Huge benefits to the cemetery and to the partners, because the laws in Italy, they would never be allowed to work on an Italian state property. The international stone course was held since 1976 in Venice, and during all of those years, they were never allowed actually to do hands-on work. With this cooperation with the cemetery, they’re allowed to do work in the cemetery, which has been approved by the authorities in Rome with whom we maintain very close contacts. Therefore, they are able to do practical work with huge benefits to the course, of course. Benefits the cemetery as we get six or seven tombs each of these years, restored to very high standards by these international participants.

On the left, you see a conservator from Palestine, working on the base of a monument, and on the right, you see a conservator from Croatia, also at work in 2013. Just another example from 2013. This tomb top left, I think, compress is being applied with ammonium carbonate for cleaning of the surface, after the condition mapping has been done as you see on the right. Then, the finished tomb, bottom left.

I mentioned Thomas Jefferson Page earlier, who was a captain in the confederate navy. On the left, you see the situation before. Very badly deteriorated. You couldn’t even tell the difference between that gray marble in the background and the white marble of this rather fine art nouveau figure, which is by a known Italian sculptor, who was commissioned in 1900, 1899 to 1900, to do this tomb for the Page family.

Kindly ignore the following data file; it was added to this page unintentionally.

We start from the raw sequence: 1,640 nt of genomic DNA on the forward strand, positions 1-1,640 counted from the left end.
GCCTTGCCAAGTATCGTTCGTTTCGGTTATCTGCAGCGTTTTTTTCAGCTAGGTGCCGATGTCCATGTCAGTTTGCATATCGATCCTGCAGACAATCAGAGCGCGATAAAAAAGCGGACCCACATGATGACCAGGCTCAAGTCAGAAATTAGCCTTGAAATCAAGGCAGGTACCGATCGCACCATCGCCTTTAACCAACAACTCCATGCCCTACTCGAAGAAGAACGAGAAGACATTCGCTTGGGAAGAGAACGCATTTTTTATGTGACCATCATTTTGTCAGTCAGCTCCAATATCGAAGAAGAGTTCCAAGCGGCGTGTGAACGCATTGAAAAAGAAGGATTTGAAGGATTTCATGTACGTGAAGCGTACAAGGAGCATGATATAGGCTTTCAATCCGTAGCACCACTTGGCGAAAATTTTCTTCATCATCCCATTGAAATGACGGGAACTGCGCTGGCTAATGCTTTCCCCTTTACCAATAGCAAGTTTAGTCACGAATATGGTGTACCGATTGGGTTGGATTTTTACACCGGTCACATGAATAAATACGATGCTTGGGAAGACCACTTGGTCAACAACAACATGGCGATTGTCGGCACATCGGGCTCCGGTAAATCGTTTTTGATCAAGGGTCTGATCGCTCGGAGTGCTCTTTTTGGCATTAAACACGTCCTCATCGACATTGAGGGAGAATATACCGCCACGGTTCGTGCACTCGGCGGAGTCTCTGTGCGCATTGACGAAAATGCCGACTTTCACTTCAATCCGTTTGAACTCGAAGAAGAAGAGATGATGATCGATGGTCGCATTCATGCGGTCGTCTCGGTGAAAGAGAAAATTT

Again, an example of raising funds externally, through the Sons of Confederate Veterans, who raised the money, not only in States, also through their chapters in Spain and Germany, where there are very active chapters of the SCV. Other American sculptors, Franklin Simmons and William Wetmore Story, that I mentioned earlier. It looks like a before and after on the left, it is.

The top left is before. That’s after it had been restored in the year 2000, and after as it is nowadays. That’s only twelve years of exposure to this very humid environment and the pollution of Rome. Again, we’ve been trying to raise money to do yet another restoration of Simmons’ sculpture, the Angel of the Resurrection, but very expensive because of its height, requiring extensive scaffolding.
The problem with the Angel of Grief, which William Wetmore Story did on the right, after his wife died. Story was already a man of 78 and he himself died 18 months later, and was also buried there, is that, it has become too popular. We use it, in some ways as an icon of the cemetery, but it’s also been used by various Goths, and it’s become an icon for heavy metal fans.

That’s why we have this notice saying to people around that, “Video surveillance, please do not touch.” Those of you with sharp eyes, which is not me, may see that there’s a half a finger missing on that hand. It’s been missing for quite some years, and under the policy of the sovereign, we are not allowed to replace it.

The adjacent finger was knocked off by a visitor about four years ago. Someone pointed out that another finger has been broken off. Ten minutes later, a visitor walked in to the Visitor Centre and said, “Look, look what I found just below the hand of the Angel of Grief.” It was the fragment of the finger which had been broken off. We were allowed to put that back, but the other finger, we’re not allowed to restore.